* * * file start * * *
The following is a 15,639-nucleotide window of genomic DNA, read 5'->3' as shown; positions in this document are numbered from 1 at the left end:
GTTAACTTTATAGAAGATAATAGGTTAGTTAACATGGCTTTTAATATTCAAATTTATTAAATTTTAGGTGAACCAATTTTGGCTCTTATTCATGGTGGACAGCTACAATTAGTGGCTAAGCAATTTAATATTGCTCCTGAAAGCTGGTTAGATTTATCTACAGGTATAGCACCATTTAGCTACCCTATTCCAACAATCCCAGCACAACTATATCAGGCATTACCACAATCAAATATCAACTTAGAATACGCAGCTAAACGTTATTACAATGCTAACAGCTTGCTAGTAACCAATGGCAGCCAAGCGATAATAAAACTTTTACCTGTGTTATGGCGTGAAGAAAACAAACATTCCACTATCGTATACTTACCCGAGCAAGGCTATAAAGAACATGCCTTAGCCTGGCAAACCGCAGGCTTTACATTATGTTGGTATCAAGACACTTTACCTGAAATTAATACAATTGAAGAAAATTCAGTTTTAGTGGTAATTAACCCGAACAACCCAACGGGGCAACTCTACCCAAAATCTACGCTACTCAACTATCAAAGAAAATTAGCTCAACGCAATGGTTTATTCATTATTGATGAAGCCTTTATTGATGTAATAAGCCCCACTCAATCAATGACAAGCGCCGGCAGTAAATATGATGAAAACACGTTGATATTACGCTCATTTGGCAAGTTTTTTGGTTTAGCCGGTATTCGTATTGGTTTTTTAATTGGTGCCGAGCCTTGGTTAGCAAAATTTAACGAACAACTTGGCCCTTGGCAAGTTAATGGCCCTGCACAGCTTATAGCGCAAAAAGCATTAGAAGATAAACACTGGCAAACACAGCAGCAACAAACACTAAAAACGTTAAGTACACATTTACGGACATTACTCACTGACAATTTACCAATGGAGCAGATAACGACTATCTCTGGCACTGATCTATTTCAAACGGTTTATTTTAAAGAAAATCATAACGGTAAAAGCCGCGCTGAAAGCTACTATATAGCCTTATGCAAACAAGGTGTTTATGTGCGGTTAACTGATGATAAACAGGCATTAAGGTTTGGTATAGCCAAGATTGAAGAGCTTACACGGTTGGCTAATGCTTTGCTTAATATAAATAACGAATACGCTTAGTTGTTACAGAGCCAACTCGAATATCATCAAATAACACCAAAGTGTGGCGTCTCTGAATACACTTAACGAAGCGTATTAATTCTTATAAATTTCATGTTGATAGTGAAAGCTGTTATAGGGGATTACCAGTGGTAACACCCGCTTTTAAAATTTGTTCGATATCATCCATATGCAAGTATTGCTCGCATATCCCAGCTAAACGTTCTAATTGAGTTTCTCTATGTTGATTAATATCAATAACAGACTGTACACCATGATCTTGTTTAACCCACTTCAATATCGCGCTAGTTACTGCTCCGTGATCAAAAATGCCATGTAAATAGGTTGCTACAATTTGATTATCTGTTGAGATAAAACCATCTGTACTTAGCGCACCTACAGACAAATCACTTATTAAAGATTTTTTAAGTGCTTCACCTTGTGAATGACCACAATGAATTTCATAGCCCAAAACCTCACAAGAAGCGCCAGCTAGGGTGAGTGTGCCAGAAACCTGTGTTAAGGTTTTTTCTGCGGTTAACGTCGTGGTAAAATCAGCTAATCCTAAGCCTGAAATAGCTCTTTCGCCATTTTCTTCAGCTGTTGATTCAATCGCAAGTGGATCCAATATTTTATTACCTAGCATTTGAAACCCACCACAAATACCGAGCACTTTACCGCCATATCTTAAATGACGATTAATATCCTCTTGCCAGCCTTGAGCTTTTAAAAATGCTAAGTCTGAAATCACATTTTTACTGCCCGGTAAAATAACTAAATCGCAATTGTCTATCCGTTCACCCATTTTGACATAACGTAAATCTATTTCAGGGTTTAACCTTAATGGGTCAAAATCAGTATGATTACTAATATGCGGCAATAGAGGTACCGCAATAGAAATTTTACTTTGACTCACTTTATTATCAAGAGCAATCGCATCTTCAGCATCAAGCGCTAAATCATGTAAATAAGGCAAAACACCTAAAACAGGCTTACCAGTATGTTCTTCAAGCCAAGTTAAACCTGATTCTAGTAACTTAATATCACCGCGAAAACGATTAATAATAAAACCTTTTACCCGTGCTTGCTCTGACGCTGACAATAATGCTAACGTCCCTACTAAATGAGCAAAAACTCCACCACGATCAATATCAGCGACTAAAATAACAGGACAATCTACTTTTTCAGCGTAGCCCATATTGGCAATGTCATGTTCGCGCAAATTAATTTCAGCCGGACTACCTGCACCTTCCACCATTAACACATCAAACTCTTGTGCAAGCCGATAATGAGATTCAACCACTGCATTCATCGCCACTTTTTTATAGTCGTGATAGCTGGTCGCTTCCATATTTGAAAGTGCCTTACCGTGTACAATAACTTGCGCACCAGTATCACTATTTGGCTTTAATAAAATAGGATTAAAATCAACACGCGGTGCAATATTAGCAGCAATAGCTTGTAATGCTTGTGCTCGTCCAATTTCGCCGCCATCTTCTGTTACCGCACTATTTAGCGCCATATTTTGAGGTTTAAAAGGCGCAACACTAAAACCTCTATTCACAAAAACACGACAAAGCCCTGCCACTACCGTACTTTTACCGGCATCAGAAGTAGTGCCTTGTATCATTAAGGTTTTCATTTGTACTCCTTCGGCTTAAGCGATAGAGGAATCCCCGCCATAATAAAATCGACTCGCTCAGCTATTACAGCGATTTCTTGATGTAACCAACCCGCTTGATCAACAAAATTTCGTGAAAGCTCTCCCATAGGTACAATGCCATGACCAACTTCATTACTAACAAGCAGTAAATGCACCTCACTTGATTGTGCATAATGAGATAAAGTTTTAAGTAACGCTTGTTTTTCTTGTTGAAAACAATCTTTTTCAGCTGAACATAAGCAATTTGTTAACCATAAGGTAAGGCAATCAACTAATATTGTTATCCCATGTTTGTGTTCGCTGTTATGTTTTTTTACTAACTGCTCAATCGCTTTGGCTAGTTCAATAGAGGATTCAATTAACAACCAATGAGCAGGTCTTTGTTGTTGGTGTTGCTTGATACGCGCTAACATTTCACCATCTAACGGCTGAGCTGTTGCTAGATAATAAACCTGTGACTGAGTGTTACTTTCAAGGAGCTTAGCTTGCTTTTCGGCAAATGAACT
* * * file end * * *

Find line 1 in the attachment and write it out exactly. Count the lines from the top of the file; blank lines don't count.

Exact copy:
The following is a 15,639-nucleotide window of genomic DNA, read 5'->3' as shown; positions in this document are numbered from 1 at the left end: